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 The Carotenoid Project: Improving the Diet of the Poor

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The “Golden rice” variety genetically modified to produce the vitamin A precursor beta-carotene may be the key to reducing vitamin A deficiency and subsequent child mortality in many poor countries. It was developed within the FP4 project ‘Carotene plus’ (FAIR), as part of a broader endeavour to create staple foods synthesising carotenoids for health purposes (e.g. prostate cancer prevention). Now, as a follow-up, the FP5 ‘Provita’ project (Quality of Life) is focusing on introducing beta-carotene into crops grown in northern countries: such as potato and into turning the tomato fruit into a ‘cell factory’ for antioxidant carotenoids, which are presently available only through chemical synthesis.

A health problem

Beta-carotene is one of the most important nutrients in food for humans. It not only gives the characteristic orange colour to carrots, but is also a precursor of vitamin A. Vitamin A deficiency is a public health problem in 118 countries where over 200 million preschool children are suffering from it, according to the WHO. Adding vitamin A to the diet could reduce child mortality by 23% in these countries while helping to prevent blindness malaria and general infection diseases. But disseminating vitamin pills would be costly and non-sustainable, and planting vitamin A-rich fruits or vegetables is not always feasible. So how can the children’s diet be improved?

Towards a solution

The most efficient way to find a solution, probably, is to alter the daily diet of many children in poor countries. If carotenes could be expressed in a staple food, such as rice, which is eaten by 2 billion people, it would have an enormous impact on health improvement. Therefore, a research project was initiated to identify and transfer suitable genes into the number one staple food, rice.

A European initiative

The EU funded the research project ‘Carotene plus’ under the Fourth Framework Programme (FAIR-CT96-1633; €1.8 million), which resulted in the creation of the so-called “golden rice” (1). The change in colour was due to the introduction of three additional genes – two from the daffodil and one from a bacterium – which engineered the production of beta-carotene. Having achieved the first results, the project must, of course, be developed further by creating rice varieties adapted to local conditions and establishing stable nutritional and environmental properties. This work is now under way in an international network secured by a chain of non-commercial licenses involving national and international research institutes in developing countries. In the same project, tomatoes with improved beta-carotene and lycopene content were also created.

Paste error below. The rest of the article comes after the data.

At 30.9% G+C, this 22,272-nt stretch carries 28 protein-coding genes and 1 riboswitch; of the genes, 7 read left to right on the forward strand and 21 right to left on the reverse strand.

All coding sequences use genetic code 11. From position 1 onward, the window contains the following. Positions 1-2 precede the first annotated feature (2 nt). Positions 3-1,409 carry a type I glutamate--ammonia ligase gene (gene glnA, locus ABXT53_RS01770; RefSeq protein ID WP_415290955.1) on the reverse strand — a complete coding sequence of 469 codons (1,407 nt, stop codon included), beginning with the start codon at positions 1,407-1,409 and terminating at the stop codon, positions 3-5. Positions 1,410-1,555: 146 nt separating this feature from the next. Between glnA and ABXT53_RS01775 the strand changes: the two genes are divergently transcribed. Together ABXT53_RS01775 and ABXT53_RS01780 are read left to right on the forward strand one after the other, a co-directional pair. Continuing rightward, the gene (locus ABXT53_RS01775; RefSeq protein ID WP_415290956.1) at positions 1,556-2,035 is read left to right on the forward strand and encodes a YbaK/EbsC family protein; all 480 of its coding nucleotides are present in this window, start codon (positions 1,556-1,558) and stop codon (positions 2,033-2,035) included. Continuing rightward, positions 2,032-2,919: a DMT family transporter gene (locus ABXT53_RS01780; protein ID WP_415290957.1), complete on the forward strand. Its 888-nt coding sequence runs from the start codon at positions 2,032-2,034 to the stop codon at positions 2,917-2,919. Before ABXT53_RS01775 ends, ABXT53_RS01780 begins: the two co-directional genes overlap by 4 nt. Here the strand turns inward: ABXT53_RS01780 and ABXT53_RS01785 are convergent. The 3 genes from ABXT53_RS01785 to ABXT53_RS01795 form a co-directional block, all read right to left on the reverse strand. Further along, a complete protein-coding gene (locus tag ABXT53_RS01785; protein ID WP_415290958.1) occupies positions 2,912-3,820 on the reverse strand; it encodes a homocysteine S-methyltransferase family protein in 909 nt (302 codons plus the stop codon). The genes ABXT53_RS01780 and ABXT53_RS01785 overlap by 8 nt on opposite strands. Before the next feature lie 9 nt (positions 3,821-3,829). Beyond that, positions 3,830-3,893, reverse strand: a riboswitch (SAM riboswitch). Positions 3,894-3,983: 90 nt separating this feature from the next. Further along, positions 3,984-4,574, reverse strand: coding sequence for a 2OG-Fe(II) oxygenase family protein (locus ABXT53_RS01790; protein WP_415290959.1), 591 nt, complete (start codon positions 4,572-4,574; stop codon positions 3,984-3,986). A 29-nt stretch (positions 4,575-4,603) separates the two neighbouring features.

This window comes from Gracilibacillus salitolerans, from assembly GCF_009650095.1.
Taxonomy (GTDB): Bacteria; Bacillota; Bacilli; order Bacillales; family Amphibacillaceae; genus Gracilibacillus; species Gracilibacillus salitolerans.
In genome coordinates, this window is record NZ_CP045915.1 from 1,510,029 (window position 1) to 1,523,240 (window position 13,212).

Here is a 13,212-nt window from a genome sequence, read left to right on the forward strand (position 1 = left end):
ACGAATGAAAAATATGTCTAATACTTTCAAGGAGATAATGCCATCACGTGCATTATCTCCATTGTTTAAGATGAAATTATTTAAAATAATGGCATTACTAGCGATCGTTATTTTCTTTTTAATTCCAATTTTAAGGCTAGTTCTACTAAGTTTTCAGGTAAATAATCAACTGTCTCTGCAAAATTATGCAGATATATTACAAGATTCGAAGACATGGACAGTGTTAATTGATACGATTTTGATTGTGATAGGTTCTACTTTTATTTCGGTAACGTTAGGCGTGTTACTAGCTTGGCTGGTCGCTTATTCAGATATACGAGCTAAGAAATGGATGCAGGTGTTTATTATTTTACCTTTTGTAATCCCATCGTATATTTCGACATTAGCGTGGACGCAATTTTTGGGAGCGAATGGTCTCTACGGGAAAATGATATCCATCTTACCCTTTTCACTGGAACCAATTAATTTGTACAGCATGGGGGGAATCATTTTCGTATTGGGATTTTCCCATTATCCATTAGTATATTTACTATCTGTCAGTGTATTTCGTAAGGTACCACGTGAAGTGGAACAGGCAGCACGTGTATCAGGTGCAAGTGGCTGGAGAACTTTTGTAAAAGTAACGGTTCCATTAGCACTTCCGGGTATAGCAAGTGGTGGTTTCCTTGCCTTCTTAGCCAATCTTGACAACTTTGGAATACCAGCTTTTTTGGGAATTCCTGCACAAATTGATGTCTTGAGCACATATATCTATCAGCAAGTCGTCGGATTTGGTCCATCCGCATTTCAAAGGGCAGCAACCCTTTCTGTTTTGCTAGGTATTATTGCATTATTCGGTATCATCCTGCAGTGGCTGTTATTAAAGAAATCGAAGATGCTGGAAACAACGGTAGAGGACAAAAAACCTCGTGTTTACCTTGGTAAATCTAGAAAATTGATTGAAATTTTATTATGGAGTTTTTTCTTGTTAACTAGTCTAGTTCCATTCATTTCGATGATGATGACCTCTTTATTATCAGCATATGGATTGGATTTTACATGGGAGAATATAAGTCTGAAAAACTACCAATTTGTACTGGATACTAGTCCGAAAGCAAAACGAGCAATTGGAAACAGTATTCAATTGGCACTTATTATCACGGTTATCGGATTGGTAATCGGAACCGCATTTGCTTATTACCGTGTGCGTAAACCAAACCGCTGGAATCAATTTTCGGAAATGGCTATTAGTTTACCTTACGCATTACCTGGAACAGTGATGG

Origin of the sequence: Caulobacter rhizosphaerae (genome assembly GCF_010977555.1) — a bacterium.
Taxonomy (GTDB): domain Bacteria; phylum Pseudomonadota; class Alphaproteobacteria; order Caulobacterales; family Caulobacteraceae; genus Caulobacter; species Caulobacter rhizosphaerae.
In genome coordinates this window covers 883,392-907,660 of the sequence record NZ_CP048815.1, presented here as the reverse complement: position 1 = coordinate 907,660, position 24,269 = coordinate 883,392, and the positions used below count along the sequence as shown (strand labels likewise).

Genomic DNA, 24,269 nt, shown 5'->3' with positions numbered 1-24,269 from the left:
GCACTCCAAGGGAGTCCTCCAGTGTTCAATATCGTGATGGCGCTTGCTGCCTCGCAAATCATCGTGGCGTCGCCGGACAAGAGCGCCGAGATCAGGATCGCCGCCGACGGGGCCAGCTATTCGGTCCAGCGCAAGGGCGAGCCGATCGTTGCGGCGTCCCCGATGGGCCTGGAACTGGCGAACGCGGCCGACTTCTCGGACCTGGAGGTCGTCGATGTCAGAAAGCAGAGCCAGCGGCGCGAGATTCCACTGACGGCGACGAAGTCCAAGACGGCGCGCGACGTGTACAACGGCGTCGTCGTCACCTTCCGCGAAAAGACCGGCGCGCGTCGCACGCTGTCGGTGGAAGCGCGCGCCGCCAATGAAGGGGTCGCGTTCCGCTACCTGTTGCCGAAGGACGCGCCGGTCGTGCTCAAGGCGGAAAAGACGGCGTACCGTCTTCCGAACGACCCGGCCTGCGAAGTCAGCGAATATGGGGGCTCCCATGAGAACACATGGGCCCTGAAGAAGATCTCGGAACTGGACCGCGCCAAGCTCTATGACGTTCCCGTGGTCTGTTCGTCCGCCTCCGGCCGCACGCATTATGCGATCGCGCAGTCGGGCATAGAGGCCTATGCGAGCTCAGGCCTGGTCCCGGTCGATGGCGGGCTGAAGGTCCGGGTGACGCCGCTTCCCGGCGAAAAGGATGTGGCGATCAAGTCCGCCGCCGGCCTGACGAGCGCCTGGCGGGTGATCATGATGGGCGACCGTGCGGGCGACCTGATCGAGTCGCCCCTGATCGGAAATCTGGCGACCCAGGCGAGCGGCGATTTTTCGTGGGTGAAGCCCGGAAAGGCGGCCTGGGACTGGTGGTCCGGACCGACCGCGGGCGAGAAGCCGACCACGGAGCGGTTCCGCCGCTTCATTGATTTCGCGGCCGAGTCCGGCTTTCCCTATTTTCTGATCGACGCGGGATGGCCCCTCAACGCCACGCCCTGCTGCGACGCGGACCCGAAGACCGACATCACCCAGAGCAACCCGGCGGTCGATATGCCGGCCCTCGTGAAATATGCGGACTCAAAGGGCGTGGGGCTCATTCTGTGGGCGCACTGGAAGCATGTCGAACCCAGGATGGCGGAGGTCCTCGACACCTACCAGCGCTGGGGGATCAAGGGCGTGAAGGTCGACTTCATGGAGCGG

Going further

Countries closer to the EU are concerned too: seasonal carotenoid deficiency is a nutritional problem in countries of North-Eastern Europe, where vegetables are not widely consumed, and in Turkey, where up to 30% of children are subclinically vitamin A deficient. Carotenoids have also antioxidant properties and may prevent age-related diseases, such as prostate cancer, or eye macular degeneration, leading to blindness. Unfortunately, the chemical synthesis of carotenoids is expensive ($1 000-25 000 per kg, depending on the kind of carotenoid). Hence, there is an incentive to produce them in crops adapted to Northern conditions.

The new approach

The ‘Provita’ project, financed under the Fifth Framework Programme (QLK3-CT2000-00809), is targeting carotenoid production in the tomato and potato. Three working steps are proposed: identifying still unknown genes for further carotenoids; introducing suitable genes into tomato and potato plants; and evaluating the nutritional properties of the modified crops by using animal and in vitro models, as well as their agronomic performance.


The long-term goal will be to engineer and produce on a large scale a whole range of carotenoids for health purposes in crop plants adapted to various climatic and geographic regions: the beginning of the “pharming” era.

(1) Funding from the Swiss Federal Research Institute and the Rockefeller Foundation should also be acknowledged.


Dr. Giovanni Giuliano
ENEA-CR Casaccia
PO Box 2400
IT-00100AD Roma
Tel: +39 6 3048 3192

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